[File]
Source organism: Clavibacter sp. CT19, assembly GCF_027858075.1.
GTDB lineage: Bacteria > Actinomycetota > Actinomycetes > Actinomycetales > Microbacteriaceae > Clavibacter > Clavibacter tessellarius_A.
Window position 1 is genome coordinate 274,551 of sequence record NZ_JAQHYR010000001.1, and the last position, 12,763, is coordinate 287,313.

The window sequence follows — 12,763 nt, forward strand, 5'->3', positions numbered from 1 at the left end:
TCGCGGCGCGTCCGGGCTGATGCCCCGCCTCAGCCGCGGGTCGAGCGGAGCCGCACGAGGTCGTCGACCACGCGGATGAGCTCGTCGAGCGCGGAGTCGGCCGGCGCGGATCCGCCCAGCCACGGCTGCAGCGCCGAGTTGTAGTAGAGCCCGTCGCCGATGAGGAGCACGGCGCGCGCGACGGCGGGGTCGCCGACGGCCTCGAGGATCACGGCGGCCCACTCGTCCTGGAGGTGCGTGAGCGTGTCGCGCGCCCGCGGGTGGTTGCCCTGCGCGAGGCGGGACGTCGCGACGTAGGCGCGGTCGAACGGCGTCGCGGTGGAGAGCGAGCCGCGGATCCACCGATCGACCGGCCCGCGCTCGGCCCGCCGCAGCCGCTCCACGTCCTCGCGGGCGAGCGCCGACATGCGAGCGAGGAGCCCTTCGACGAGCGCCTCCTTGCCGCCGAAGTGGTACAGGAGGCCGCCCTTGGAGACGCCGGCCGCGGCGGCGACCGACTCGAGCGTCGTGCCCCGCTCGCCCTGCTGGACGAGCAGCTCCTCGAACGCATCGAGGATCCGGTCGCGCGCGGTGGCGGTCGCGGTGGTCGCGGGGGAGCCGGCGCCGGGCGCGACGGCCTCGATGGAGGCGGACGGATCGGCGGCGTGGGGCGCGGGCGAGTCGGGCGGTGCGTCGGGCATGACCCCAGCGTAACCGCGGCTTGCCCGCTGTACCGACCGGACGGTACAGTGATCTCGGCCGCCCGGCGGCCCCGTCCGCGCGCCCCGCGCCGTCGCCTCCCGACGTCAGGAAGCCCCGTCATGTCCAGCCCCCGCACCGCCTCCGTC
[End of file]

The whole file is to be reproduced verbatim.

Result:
Source organism: Clavibacter sp. CT19, assembly GCF_027858075.1.
GTDB lineage: Bacteria > Actinomycetota > Actinomycetes > Actinomycetales > Microbacteriaceae > Clavibacter > Clavibacter tessellarius_A.
Window position 1 is genome coordinate 274,551 of sequence record NZ_JAQHYR010000001.1, and the last position, 12,763, is coordinate 287,313.

The window sequence follows — 12,763 nt, forward strand, 5'->3', positions numbered from 1 at the left end:
TCGCGGCGCGTCCGGGCTGATGCCCCGCCTCAGCCGCGGGTCGAGCGGAGCCGCACGAGGTCGTCGACCACGCGGATGAGCTCGTCGAGCGCGGAGTCGGCCGGCGCGGATCCGCCCAGCCACGGCTGCAGCGCCGAGTTGTAGTAGAGCCCGTCGCCGATGAGGAGCACGGCGCGCGCGACGGCGGGGTCGCCGACGGCCTCGAGGATCACGGCGGCCCACTCGTCCTGGAGGTGCGTGAGCGTGTCGCGCGCCCGCGGGTGGTTGCCCTGCGCGAGGCGGGACGTCGCGACGTAGGCGCGGTCGAACGGCGTCGCGGTGGAGAGCGAGCCGCGGATCCACCGATCGACCGGCCCGCGCTCGGCCCGCCGCAGCCGCTCCACGTCCTCGCGGGCGAGCGCCGACATGCGAGCGAGGAGCCCTTCGACGAGCGCCTCCTTGCCGCCGAAGTGGTACAGGAGGCCGCCCTTGGAGACGCCGGCCGCGGCGGCGACCGACTCGAGCGTCGTGCCCCGCTCGCCCTGCTGGACGAGCAGCTCCTCGAACGCATCGAGGATCCGGTCGCGCGCGGTGGCGGTCGCGGTGGTCGCGGGGGAGCCGGCGCCGGGCGCGACGGCCTCGATGGAGGCGGACGGATCGGCGGCGTGGGGCGCGGGCGAGTCGGGCGGTGCGTCGGGCATGACCCCAGCGTAACCGCGGCTTGCCCGCTGTACCGACCGGACGGTACAGTGATCTCGGCCGCCCGGCGGCCCCGTCCGCGCGCCCCGCGCCGTCGCCTCCCGACGTCAGGAAGCCCCGTCATGTCCAGCCCCCGCACCGCCTCCGTC